Thousands of people expressed their anger, this Sunday, in major cities of Turkey, against the attack that claimed one hundred dead and more than 500 injured in Ankara. They denounced the responsibility of Erdogan’s government. The emotion is intense. The Turkish unions, with the exception of the one linked to the government, called for two days of general strike.
Throughout the summer, the Turkish army multiplied military raids in the predominantly Kurdish areas southeast of the country, while the government carried out waves of arrests of leftist and union activists.
It is to protest against this brutal repression that Saturday’s national demonstration “for peace” was called, not just by the HDP party, which includes Kurdish movements and organizations of the Turkish left whose electoral success disturb Erdogan, but also by several unions and women’s organizations. All had been targeted by the attacks.
Erdogan and his islamist party, the AKP, in power since 2003, have been increasingly challenged in recent years: revolt of young people at the Gezi park in Istanbul in 2013, against the thirst for profit of real estate developers and the corruption of the regime; labour strikes last year, including the Bosch factories and the Renault plant in Burca, for wages. These companies had to give raises. In the elections last June, the party of Erdogan lost the absolute majority it had previously held in Parliament.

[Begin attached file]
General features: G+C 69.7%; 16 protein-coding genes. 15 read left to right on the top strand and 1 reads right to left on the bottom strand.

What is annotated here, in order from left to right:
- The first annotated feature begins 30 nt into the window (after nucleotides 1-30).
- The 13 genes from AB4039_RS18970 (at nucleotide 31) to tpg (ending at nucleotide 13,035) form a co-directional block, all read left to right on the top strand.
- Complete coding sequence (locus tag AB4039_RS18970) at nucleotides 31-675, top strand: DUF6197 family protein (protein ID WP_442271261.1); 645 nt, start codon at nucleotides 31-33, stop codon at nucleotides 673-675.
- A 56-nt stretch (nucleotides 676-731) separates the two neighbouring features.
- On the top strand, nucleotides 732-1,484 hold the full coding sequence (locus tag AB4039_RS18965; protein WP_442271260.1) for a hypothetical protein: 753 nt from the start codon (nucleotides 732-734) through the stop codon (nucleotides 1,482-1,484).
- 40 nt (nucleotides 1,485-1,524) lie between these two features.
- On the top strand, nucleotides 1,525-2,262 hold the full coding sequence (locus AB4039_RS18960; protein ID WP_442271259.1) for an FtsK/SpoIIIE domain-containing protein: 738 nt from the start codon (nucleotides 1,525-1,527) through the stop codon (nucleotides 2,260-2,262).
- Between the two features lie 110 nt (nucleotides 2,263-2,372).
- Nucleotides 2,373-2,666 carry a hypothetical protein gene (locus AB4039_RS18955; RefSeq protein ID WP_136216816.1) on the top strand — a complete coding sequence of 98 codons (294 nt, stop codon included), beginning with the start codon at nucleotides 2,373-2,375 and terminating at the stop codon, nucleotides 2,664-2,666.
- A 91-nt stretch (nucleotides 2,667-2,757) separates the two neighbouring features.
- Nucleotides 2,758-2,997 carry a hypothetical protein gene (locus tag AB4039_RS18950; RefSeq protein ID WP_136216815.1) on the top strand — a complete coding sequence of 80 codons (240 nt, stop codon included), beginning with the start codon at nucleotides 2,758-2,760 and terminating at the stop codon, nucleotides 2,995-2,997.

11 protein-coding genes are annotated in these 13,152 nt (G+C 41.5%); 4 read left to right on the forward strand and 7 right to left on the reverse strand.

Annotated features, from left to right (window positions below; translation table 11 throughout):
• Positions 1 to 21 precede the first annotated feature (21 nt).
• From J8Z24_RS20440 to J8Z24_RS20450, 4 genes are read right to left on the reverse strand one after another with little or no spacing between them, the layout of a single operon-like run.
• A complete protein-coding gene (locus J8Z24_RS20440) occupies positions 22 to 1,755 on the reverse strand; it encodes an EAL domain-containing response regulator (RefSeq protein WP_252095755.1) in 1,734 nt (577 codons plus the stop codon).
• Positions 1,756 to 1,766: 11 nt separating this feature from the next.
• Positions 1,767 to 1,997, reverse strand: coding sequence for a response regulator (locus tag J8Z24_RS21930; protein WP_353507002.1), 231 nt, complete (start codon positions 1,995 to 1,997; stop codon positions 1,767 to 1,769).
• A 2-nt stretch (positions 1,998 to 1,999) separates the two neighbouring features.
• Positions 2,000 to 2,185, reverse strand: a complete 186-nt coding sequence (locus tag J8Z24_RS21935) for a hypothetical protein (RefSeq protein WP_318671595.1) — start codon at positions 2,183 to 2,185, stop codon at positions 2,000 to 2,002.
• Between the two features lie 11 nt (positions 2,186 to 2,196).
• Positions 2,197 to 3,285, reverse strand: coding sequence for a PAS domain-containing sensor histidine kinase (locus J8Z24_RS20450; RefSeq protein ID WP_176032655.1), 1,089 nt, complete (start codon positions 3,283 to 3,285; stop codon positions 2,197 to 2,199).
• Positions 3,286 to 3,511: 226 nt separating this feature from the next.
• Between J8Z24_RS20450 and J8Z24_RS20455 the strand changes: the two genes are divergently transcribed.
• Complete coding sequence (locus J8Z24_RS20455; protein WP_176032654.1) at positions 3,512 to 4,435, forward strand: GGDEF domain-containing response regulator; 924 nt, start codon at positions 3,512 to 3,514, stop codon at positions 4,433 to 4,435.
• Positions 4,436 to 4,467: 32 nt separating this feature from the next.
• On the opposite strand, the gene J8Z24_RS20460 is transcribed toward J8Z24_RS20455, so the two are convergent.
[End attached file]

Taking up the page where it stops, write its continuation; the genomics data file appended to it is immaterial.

Erdogan is trying to get the absolute majority back by organizing new elections on November 1st and prepares them using repression, provocations and mobilization of the most reactionary, xenophobic and anti-worker forces. Including those who organized the attack, if it is not actually the work of the regime’s secret services, an assumption widely discussed by the media.
But the young people who braved the regime in the street, the workers who have stood up in strikes, the Turkish and Kurdish working classes can find the way to an alliance alliance against the common enemy. Erdogan will have to pay for its criminal policy in the end. For now, let’s hope that this week’s strike be the most widely followed.